After hearing qualms from the Highway Patrol and opposition from Gov. Pat McCrory, a House Finance Committee Tuesday approved legislation to identify North Carolina residents who are in the U.S. illegally and allow them to drive legally.
The bill, now headed to the House floor, would let the state issue ID cards and restricted driving permits for tens of thousands of immigrants.
“What this does is document the undocumented,” said Rep. Nelson Dollar, a Wake County Republican. “We would actually know who somebody is and where they are.”
Immigrants who now cannot drive legally would be eligible for one-year driving permits after submitting to criminal background checks, paying in advance for insurance coverage and passing state driving tests. Applicants would bear the program’s cost by paying an estimated $60 fee to a private fingerprinting company and an estimated $60 fee to the state Division of Motor Vehicles.
Never miss a local story.
A spokesman for McCrory said the governor opposes the legislation.
“He is concerned with the provision providing driving privileges to those who are in this country unlawfully,” Ryan Minto, McCrory’s legislative lobbyist, told the committee.
The Finance Committee voted 22-11 to approve House Bill 328. Its sponsor, Rep. Harry Warren, said he will schedule a House floor vote “when I am fairly confident that I know where the Senate’s position is on it.”
Although several committee members said they doubted the bill could survive in the Senate or overcome McCrory’s opposition, Warren was optimistic.
“We’ve seen the governor change his position on bills as they go through the legislative process,” Warren, a Republican from Salisbury, said later. “It still has to go through the Senate. It could be subjected to some changes, and if it is, perhaps one of those changes would be acceptable to the governor.”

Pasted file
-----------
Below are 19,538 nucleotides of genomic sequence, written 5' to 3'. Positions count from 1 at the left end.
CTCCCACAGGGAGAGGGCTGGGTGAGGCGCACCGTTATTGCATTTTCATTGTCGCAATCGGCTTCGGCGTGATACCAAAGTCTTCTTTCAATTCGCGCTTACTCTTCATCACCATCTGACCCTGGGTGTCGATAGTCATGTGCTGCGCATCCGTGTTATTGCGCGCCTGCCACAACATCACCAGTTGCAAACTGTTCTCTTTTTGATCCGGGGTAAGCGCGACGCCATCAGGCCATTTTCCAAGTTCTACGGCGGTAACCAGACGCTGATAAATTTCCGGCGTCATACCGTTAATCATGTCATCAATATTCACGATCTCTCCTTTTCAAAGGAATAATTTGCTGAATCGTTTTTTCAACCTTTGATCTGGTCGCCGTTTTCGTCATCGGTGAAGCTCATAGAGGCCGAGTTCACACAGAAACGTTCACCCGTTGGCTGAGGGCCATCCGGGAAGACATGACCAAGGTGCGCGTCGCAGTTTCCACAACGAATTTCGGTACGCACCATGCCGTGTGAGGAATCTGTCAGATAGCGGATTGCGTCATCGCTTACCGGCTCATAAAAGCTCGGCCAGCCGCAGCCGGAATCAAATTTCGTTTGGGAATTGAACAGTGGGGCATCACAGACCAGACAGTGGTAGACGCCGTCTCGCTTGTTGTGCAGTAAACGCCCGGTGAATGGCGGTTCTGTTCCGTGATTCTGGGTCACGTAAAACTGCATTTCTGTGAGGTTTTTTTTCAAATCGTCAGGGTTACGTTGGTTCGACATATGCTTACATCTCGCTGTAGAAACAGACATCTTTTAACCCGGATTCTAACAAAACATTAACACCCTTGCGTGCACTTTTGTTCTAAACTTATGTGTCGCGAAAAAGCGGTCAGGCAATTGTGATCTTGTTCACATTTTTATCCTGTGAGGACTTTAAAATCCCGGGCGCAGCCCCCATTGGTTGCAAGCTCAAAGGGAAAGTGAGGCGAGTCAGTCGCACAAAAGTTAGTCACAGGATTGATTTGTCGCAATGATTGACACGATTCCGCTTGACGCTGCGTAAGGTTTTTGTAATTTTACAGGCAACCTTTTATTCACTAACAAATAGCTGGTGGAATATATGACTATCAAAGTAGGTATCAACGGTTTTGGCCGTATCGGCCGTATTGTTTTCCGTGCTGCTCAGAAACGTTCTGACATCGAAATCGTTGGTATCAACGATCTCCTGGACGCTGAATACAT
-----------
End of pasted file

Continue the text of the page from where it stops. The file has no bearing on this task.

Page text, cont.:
House Bill 328 includes punitive measures intended as incentives for immigrants to apply for permits. If immigrants here illegally were caught driving without permits, police could put them in jail and seize their cars.
Col. Bill Grey, commander of the state Highway Patrol, worried about extra work for state troopers.
“When you’re impounding every … car with no insurance showing, that is a lot of man hours to sit there and wait 45 minutes to an hour and a half for a wrecker to come get the vehicle,” Grey told the committee. “And then, of course, you have to ensure the safety of the driver and the passengers you’re removing from that vehicle. At 3 o’clock in the morning in rural North Carolina, there’s very little that you can do for those people to ensure their safety.”
But Fred Baggett, speaking for the N.C. Association of Chiefs of Police, said the bill would help law enforcement officers identify people here illegally.
“There are tens of thousands of drivers every day on the streets and highways of North Carolina without valid identification,” Baggett said. “Police officers who investigate crimes, victimization and so forth need identification for perpetrators, for victims, for witnesses, and for many other reasons.”
Rep. Bert Jones, a Rockingham Republican, echoed other opponents when he said the legislation offered undeserved benefits for people “who are committing a crime by being illegally in the United States.”
Supporters blamed the federal government but said North Carolina must face problems related to the presence of an estimated 325,000 immigrants here illegally.
“This is a conversation we have to have,” said Rep. Mike Hager, a Rutherford County Republican. “It’s not something that’s going to go away. It’s not something the federal government is willing to fix, it looks like.”